A livestream of a virtual court proceeding in Texas took an "appawling" turn when a lawyer appeared as a cat on screen.
Judge Roy B. Ferguson of the 394th Judicial District Court in Texas kindly addressed the cat in the virtual room, suggesting that attorney Rod Ponton adjust his Zoom settings. The mishap on Tuesday was posted by the court's YouTube channel.
"Mr. Ponton, I believe you have a filter turned on in the video settings," the judge said.
The small, white kitten looked sad with its concerned eyes darting back and forth. The kitten opened its mouth to speak.
"Can you hear me judge?" Ponton said, appearing in the cat filter.
"I'm here, live, I'm not a cat," he said a few seconds later.
Attorney Rod Ponton mistakenly adopted a cat persona in a virtual court hearing in Texas on Tuesday.
Ferguson confirmed the Zoom mishap happened on Tuesday.
"It did actually happen. There was no joke involved," Ferguson told CNN via phone.
The Zoom filter was removed within seconds of that moment, Ferguson said. He added that he walked the lawyer through how to turn it off.
"When a child had been using the computer, (the child) turned on a filter," he said. "Of course, the lawyer would have no reason to even know that feature exists."
Ponton told CNN he had to use his secretary's computer for the hearing, and suspects she or her daughter had last used the cat's image.
"The cat was empathetic with me," he said. "It was as upset about it as I was."
CNN reached out to the county attorney for Presido County but did not hear back. A person who answered the phone at his office said the office was receiving a lot of calls.
Virtual hearings have been a mainstay during the pandemic and it's no different in Texas. Ferguson said Texas judges have held more than a million virtual hearings at this point.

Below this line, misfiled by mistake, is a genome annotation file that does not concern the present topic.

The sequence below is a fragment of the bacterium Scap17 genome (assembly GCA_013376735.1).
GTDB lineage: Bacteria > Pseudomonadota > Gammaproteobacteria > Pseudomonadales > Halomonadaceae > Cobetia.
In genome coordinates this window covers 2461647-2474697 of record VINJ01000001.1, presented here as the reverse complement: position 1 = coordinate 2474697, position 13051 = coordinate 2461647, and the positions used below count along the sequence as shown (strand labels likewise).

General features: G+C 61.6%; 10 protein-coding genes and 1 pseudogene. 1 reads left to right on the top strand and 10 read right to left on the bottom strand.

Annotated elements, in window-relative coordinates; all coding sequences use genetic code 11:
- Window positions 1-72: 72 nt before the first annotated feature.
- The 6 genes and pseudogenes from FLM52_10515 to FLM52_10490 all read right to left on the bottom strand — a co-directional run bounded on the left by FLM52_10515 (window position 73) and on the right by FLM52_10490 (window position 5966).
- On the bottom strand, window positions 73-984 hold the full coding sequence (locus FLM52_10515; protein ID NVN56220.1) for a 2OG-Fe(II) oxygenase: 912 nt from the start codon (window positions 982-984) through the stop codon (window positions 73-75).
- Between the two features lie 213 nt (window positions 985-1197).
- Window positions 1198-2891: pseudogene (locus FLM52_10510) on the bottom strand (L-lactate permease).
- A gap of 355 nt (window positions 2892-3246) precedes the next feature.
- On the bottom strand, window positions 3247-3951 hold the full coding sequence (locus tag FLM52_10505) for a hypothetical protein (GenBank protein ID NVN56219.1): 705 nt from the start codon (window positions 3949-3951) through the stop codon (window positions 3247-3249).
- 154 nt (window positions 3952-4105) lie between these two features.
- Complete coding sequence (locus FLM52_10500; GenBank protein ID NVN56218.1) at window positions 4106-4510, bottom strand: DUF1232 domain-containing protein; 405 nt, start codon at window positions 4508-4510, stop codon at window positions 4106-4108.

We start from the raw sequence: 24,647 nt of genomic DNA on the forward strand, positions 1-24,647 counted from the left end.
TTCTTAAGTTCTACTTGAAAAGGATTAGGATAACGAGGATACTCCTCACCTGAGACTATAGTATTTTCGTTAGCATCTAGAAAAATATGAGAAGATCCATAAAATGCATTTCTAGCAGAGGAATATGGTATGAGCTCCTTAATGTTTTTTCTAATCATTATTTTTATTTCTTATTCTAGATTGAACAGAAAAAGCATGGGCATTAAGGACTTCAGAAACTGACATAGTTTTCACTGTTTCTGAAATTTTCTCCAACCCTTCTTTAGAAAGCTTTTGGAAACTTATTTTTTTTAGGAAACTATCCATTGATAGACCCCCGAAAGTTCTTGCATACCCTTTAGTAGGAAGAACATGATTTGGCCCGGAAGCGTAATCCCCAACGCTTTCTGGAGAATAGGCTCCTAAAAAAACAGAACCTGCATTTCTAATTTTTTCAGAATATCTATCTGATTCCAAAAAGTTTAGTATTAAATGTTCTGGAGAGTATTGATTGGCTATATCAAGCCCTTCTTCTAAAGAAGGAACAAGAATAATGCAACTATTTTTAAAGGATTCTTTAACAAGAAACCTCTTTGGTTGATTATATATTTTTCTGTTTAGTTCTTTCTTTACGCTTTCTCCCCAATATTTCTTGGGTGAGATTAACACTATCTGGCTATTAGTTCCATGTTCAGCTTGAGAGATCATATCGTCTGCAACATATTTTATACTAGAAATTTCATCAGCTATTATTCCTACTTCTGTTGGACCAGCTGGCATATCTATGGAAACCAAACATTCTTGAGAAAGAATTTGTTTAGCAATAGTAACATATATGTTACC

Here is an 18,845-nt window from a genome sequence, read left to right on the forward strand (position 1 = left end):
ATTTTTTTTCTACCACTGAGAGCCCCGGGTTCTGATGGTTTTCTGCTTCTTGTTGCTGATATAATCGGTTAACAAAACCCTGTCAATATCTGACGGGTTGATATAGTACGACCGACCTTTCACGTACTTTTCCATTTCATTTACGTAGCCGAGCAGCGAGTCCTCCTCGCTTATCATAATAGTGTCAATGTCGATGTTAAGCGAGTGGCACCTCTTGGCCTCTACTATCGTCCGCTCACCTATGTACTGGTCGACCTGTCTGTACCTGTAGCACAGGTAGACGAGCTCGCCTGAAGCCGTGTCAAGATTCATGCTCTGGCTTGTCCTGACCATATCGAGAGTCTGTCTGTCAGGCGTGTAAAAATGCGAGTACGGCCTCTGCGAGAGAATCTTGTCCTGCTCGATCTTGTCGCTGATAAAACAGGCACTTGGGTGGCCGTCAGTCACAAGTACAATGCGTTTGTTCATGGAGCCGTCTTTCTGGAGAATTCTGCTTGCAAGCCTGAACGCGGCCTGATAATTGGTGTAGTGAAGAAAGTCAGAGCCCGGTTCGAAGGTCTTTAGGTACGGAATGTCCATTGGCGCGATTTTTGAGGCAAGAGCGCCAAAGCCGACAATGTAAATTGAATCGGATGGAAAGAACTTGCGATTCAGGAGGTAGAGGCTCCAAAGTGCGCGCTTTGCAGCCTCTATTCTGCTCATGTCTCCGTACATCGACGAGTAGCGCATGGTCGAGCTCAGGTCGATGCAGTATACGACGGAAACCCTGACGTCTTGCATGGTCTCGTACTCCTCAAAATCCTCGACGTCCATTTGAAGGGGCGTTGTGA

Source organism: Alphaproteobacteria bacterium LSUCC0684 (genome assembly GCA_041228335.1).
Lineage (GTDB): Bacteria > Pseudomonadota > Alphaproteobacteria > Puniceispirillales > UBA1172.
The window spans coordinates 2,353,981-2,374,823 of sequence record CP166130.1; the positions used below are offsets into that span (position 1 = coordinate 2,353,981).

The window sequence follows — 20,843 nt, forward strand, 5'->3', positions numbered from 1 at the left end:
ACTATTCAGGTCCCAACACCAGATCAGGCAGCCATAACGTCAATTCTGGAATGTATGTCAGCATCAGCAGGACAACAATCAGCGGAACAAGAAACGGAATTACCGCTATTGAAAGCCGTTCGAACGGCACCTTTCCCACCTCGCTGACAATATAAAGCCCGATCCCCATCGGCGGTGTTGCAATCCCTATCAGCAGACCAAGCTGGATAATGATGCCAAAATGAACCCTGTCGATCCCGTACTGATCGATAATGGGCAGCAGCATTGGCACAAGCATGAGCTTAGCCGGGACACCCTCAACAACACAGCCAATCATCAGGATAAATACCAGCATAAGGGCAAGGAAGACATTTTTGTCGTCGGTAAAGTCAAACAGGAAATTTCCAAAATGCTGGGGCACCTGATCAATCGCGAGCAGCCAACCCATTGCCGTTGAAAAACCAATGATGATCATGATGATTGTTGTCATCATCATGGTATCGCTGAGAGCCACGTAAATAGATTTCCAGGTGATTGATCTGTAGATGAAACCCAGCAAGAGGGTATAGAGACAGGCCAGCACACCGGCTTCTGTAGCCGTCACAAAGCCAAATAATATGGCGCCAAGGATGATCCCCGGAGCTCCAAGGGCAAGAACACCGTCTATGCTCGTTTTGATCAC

While it may have looked very "un-purr-fessional," the judge was proud of how all sides handled the situation.
"If you watch carefully, no one mocked him or laughed at him," Ferguson said. "It just showed the professionalism and the dignity that these lawyers bring to virtual hearings."
Ferguson used his Twitter account to give the world a public service announcement about using Zoom.
"If a child used your computer, before you join a virtual hearing check the Zoom Video Options to be sure filters are off. This kitten just made a formal announcement on a case in the 394th (sound on)," he wrote on Twitter and posted a link to the video of the hearing.
Even Ponton saw the value in his brief stint as a feline.
"At first I was a little upset about it but as I realized that it was a viral story I tried to laugh along with the rest of the country," he said. "I think we all need a little humor after the rough luck we've had the last few months."
This tale of cat fun isn't the only video mishap to happen during the pandemic. A reporter in North Carolina for CNN affiliate WLOS broadcasted live on his station's Facebook page when a series of filters popped up. From looking like a wizard to having googly eyes on screen, the reporter carried on as a consummate professional.
Even the famous are known to make the casual Zoom slipup. Comedian Tiffany Haddish had to use the restroom during a video call and did not realize other callers could see her.
So please, heed this advice: Check your filters first, then Zoom on, my furry friends.